You can use this to get an idea of who you might share a lecture with and how they progressed in this subject, here. It's also worth comparing typical A-level subjects and grades students achieved with the current course entry requirements; similarities or differences here could indicate how flexible (or not) a university might be.

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Post-six month graduation stats:

This is from the Destinations of Leavers from Higher Education Survey, based on responses from graduates who studied the same subject area here.

It offers a snapshot of what grads went on to do six months later, what they were earning on average, and whether they felt their degree helped them obtain a 'graduate role'. We calculate a mean rating to indicate if this is high, medium or low compared to other universities.

Have a question about this info? Learn more here

Graduate field commentary:

The Higher Education Careers Services Unit have provided some further context for all graduates in this subject area, including details that numbers alone might not show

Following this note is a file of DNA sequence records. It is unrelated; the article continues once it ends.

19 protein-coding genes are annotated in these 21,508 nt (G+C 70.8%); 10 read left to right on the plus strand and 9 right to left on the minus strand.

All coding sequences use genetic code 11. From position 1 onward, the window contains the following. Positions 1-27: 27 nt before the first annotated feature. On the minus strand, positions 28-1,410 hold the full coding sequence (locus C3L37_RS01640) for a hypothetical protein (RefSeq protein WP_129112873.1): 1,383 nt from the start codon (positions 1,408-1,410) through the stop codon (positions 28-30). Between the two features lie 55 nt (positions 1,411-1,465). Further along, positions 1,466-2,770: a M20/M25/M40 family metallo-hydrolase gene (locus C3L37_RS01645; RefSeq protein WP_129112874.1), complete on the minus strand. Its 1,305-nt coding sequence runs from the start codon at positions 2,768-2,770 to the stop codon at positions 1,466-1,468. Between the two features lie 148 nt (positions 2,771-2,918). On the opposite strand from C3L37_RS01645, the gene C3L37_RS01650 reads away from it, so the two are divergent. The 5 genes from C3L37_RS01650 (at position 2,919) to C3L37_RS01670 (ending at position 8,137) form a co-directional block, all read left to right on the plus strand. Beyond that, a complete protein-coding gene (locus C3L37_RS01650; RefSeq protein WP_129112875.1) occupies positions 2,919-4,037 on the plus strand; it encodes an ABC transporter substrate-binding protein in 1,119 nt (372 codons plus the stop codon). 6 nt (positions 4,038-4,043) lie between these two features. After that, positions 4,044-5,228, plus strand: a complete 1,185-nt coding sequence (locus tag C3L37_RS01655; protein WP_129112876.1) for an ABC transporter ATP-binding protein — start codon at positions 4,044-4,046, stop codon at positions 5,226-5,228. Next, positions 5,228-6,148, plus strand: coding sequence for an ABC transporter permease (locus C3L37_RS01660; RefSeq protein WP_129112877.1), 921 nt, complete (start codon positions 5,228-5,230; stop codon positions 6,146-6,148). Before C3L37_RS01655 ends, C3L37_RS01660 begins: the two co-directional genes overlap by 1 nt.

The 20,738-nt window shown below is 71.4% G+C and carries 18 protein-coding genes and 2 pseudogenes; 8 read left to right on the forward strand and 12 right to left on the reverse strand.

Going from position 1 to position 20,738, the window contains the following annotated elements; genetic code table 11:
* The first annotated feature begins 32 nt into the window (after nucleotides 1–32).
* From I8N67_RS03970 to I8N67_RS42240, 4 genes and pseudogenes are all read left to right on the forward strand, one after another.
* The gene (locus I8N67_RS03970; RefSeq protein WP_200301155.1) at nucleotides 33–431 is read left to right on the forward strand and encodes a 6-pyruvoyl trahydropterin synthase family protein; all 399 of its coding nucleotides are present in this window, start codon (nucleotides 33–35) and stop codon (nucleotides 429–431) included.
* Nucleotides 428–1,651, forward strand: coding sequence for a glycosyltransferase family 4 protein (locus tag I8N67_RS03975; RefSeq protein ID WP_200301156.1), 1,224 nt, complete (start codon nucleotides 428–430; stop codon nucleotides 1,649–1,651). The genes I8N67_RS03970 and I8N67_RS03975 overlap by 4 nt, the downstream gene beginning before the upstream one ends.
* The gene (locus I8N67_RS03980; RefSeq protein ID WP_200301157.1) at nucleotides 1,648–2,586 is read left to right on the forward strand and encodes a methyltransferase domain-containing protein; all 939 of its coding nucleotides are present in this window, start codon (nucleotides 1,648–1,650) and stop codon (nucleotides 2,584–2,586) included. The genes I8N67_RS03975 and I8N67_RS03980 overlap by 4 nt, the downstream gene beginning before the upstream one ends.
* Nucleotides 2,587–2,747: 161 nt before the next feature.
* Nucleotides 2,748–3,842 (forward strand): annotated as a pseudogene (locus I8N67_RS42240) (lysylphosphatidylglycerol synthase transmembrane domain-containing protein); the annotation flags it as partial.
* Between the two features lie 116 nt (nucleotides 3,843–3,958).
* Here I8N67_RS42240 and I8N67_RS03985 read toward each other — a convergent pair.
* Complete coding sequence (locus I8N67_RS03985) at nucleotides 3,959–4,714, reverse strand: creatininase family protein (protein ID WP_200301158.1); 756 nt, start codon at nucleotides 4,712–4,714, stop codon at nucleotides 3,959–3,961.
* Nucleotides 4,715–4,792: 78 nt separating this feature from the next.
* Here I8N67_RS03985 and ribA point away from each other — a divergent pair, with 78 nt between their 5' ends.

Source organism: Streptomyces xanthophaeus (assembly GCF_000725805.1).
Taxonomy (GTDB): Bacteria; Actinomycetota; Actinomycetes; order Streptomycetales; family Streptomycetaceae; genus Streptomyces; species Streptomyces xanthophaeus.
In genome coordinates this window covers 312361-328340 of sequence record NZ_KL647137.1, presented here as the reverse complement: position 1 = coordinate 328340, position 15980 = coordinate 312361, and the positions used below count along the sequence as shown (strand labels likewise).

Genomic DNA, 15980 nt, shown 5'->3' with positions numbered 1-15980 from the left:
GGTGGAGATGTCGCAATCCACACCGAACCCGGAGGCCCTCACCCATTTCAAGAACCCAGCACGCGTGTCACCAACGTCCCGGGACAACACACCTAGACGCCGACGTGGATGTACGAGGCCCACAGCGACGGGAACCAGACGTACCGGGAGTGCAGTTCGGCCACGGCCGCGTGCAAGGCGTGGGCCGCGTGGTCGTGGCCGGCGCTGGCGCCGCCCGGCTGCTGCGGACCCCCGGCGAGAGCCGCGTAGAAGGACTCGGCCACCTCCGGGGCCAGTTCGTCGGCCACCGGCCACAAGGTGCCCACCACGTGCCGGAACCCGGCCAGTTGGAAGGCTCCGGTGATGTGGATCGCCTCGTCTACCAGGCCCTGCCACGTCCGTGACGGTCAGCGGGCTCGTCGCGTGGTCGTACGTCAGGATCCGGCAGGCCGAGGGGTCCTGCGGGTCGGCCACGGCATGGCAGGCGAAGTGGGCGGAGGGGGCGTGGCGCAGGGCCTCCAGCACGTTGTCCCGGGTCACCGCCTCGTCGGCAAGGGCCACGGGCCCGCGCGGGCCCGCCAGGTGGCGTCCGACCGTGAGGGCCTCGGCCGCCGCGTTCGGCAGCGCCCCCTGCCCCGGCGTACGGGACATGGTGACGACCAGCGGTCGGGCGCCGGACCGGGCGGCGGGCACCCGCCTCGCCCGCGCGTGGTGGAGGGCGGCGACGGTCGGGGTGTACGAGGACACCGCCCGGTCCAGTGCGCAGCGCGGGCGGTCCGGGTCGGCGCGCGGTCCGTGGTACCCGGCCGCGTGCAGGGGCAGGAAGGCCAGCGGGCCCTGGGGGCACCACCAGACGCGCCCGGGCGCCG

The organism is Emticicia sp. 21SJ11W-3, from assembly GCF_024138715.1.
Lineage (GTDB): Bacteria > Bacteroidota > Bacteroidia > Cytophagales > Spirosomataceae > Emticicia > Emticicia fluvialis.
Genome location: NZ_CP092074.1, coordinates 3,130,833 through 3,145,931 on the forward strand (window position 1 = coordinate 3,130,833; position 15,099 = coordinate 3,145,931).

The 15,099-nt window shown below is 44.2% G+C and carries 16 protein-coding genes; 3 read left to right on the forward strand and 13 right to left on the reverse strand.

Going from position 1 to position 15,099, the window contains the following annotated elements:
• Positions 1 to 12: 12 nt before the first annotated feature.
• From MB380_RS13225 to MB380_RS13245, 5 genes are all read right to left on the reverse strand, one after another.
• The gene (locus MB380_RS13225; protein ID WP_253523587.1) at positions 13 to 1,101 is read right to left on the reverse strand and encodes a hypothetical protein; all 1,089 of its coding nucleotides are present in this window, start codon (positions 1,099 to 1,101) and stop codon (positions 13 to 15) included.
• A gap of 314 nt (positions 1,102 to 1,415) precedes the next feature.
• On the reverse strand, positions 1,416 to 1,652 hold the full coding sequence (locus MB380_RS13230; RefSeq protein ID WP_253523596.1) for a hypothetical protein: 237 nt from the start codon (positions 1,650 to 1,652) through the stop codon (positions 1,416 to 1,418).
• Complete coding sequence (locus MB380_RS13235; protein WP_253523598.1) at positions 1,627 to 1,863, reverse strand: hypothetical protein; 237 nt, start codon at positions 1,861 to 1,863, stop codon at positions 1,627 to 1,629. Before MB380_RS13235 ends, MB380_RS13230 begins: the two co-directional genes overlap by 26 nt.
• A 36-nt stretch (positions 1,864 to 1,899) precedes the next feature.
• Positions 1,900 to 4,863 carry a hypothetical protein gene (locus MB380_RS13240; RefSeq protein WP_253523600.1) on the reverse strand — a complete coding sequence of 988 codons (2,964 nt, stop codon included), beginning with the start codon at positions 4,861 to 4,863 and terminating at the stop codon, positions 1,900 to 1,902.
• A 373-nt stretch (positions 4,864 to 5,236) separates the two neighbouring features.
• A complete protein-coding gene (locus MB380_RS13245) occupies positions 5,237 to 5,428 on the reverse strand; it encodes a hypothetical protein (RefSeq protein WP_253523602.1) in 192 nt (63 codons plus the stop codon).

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The Longitudinal Educational Outcomes dataset combines HRMC earnings data with student records from the Higher Education Statistics Agency.

While there are lots of factors at play when it comes to your future earnings, use this as a rough timeline of what graduates in this subject area were earning on average one, three and five years later. Can you see a steady increase in salary, or did grads need some experience under their belt before seeing a nice bump up in their pay packet?

Have a question about this info? Learn more here